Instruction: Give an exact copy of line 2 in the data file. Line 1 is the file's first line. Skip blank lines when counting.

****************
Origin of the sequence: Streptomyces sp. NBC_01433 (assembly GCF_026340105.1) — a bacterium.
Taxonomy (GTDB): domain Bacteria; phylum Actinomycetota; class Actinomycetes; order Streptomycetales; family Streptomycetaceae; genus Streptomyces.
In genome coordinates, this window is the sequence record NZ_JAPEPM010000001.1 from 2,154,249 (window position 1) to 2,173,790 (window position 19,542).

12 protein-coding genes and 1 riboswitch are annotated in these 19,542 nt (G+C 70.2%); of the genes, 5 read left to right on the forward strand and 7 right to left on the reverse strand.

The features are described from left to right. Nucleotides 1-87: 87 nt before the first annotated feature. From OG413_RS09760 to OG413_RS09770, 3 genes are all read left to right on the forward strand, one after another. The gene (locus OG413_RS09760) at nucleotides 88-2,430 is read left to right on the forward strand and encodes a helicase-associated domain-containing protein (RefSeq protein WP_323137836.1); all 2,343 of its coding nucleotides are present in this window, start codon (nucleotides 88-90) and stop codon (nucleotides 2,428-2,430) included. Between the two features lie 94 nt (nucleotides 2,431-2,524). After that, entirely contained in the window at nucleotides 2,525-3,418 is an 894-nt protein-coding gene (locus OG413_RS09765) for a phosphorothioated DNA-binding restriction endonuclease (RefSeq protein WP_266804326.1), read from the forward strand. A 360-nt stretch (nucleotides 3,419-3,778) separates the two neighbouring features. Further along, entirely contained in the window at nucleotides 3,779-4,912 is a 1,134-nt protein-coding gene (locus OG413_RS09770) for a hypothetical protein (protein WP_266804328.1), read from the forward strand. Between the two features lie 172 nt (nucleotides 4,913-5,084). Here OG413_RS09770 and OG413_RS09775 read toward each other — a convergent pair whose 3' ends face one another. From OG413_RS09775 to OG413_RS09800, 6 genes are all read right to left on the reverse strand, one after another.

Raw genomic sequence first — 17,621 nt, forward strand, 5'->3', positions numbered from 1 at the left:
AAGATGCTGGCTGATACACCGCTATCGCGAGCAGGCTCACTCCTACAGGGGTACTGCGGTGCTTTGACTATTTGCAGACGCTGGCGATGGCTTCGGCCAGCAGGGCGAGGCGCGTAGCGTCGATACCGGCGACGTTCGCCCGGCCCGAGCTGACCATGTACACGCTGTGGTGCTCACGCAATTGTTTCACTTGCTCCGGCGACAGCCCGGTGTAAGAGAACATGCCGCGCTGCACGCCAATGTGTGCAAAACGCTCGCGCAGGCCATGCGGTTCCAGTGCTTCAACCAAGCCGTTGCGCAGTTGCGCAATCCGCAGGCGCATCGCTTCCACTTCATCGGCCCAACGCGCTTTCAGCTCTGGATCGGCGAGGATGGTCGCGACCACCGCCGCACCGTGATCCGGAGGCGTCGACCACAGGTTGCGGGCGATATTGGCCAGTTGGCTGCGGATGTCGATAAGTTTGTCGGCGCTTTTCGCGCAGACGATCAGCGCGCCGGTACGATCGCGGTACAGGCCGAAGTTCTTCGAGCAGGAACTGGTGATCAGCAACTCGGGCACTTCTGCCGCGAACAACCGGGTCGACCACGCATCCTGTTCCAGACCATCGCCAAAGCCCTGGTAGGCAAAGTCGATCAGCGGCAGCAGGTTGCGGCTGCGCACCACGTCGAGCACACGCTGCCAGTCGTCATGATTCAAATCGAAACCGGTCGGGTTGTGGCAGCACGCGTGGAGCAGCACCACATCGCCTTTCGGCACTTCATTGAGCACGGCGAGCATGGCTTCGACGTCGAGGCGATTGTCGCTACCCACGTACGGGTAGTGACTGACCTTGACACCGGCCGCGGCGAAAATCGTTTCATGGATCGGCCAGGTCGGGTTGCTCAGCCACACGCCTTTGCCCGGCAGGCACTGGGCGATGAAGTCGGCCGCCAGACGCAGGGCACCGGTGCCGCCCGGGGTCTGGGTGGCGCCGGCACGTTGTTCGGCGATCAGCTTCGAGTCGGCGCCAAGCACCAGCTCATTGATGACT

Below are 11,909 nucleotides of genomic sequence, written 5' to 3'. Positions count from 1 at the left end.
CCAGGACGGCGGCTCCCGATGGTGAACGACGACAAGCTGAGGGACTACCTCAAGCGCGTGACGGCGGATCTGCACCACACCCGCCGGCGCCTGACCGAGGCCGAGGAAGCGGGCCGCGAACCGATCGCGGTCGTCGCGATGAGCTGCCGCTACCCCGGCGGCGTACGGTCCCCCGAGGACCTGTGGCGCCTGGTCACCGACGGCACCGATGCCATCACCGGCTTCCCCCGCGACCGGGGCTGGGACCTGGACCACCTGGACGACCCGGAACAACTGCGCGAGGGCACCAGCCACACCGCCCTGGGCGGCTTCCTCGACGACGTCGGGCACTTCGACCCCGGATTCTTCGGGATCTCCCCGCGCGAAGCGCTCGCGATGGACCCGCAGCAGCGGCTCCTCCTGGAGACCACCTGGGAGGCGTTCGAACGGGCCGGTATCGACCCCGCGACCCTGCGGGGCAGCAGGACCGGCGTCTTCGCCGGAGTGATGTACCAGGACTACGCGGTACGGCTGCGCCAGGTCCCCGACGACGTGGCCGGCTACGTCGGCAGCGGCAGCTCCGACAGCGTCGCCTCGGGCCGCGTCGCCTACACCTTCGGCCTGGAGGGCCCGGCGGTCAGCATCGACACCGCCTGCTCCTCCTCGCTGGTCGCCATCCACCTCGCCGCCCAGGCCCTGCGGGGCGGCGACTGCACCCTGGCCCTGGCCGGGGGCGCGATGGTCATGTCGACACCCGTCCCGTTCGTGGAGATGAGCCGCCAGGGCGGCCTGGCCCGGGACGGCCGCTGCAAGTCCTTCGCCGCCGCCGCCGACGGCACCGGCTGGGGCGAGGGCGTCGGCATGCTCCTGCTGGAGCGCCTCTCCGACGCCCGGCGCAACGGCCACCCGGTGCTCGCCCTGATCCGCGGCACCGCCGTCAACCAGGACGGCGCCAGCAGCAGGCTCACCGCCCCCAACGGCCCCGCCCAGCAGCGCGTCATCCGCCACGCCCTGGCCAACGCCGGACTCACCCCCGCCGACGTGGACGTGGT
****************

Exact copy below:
Taxonomy (GTDB): domain Bacteria; phylum Actinomycetota; class Actinomycetes; order Streptomycetales; family Streptomycetaceae; genus Streptomyces.